The short answer is that Lawful Permanent Resident's (LPR) convicted of certain crimes cannot be denied reentry into the U.S., although they will be referred to an Immigration Hearing to determine deportability. Once a determination of deportability has been made, the LPR status is revoked, and a deportation order handed down. Obviously, once such an order has been issued, a former LPR would not be allowed entry into the U.S. after any subsequent trip out of the U.S. unless a Waiver of Inadmissibility (I-192) is granted or if a Port Director approves a temporary parole (usually for humanitarian purposes). The legal grounds for removal of LPR status are found in the Immigration and Nationality Act, Section 237.
An LPR remains an LPR until an immigration judge makes a determination that they are no longer an LPR. All LPRs have the legal right to a hearing before an immigration judge.
Edited by Hypnos

Widow/er AoS Guide | Have AoS questions? Read (some) answers here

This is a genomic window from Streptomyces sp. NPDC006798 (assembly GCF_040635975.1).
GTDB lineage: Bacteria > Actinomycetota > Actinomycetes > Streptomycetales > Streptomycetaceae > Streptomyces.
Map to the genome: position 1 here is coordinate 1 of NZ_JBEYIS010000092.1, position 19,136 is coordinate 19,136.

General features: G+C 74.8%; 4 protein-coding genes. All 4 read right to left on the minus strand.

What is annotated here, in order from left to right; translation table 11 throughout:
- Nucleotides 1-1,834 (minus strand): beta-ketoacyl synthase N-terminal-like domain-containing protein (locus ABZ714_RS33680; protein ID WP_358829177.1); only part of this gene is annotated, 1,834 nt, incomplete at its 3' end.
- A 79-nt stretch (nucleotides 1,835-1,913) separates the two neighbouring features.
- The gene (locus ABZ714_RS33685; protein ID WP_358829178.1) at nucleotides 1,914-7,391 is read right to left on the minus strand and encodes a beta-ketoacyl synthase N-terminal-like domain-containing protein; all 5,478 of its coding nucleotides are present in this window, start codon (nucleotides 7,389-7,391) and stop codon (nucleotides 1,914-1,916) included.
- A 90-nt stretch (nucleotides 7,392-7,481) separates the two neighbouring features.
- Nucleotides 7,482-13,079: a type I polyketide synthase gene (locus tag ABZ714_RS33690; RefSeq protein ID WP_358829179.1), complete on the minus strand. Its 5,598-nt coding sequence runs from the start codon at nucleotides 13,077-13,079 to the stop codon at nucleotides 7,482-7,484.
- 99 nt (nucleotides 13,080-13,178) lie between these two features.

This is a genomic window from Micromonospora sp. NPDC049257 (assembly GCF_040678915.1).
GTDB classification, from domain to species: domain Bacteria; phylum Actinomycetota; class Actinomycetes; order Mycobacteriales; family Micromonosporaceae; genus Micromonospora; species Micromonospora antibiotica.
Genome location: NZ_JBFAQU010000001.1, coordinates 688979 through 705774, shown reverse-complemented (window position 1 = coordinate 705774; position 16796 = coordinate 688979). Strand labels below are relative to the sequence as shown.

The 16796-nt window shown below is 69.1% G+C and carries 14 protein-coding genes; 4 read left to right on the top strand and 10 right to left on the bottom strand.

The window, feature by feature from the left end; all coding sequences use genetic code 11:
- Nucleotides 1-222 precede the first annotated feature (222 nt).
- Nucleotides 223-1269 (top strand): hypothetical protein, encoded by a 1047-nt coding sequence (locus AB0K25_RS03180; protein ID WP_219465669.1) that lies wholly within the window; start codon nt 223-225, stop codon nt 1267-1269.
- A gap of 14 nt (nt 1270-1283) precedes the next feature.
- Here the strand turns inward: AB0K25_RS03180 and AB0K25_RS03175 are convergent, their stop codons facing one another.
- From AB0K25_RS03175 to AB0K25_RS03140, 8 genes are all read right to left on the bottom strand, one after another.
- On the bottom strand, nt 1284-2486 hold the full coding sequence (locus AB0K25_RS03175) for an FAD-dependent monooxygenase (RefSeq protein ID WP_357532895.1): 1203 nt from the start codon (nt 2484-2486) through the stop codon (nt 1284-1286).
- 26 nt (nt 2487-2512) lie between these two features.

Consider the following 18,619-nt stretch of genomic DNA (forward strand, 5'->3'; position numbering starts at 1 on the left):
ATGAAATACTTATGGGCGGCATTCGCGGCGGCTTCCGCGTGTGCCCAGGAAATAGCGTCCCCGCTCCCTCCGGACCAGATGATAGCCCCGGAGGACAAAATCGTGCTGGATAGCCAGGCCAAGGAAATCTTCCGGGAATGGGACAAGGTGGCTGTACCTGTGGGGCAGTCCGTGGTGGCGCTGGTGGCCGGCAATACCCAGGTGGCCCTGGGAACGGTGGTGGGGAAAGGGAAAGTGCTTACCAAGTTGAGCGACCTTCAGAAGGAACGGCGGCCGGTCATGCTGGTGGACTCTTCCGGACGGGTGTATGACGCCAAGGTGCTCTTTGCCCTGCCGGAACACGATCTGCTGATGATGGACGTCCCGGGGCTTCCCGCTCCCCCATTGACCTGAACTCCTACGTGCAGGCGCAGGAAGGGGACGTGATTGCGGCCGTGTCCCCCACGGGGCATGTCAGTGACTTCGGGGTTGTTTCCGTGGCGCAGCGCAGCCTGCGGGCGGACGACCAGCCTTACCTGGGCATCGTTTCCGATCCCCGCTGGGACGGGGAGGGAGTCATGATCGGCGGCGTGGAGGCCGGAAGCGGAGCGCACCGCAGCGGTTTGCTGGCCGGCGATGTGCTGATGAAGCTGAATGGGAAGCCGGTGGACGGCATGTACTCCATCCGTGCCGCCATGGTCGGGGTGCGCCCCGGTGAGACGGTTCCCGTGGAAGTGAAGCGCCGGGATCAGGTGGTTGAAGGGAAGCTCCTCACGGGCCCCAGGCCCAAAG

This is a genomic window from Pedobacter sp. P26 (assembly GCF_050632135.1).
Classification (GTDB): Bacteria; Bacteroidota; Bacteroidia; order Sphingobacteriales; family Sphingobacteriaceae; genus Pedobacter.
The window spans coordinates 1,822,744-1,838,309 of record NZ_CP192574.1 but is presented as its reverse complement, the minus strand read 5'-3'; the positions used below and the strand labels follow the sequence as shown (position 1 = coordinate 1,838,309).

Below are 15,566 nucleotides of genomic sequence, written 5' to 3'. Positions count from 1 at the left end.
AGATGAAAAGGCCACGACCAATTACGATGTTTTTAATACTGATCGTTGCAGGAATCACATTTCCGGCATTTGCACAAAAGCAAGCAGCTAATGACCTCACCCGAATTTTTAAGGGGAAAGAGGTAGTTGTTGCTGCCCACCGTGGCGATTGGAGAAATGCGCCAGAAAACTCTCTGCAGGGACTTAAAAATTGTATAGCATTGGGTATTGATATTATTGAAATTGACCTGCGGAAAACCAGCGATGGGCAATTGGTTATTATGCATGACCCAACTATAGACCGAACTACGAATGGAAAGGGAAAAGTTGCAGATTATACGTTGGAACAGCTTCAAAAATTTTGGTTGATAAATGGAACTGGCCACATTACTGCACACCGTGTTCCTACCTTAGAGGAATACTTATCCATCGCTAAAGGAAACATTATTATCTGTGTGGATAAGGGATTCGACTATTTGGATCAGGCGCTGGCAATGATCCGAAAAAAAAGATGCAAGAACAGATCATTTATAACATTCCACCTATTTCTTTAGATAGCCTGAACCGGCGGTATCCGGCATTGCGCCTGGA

AoS

Day 0 (4/23/12) Petitions mailed (I-360, I-485, I-765)
2 (4/25/12) Petitions delivered to Chicago Lockbox
11 (5/3/12) Received 3 paper NOAs
13 (5/5/12) Received biometrics appointment for 5/23
15 (5/7/12) Did an unpleasant walk-in biometrics in Fort Worth, TX
45 (6/7/12) Received email & text notification of an interview on 7/10
67 (6/29/12) EAD production ordered
77 (7/9/12) Received EAD
78 (7/10/12) Interview
100 (8/1/12) I-485 transferred to Vermont Service Centre
143 (9/13/12) Contacted DHS Ombudsman
268 (1/16/13) I-360, I-485 consolidated and transferred to Dallas
299 (2/16/13) Received second interview letter for 3/8
319 (3/8/13) Approved at interview
345 (4/3/13) I-360, I-485 formally approved; green card production ordered
353 (4/11/13) Received green card

 

Naturalisation

Day 0 (1/3/18) N-400 filed online

Day 6 (1/9/18) Walk-in biometrics in Fort Worth, TX

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I qas wondering what that means, agree a LPR can not be refused entry but there can be nasty issues down the road.


“If you know the enemy and know yourself, you need not fear the result of a hundred battles. If you know yourself but not the enemy, for every victory gained you will also suffer a defeat. If you know neither the enemy nor yourself, you will succumb in every battle.”

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LPR can't be denied entry without going to court, they are not tourists.


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"Our office?"

https://help.cbp.gov/app/answers/detail/a_id/932/kw/LPR%20inadmissibility

Can a Lawful Permanent Resident (LPR) be denied reentry into the U.S.?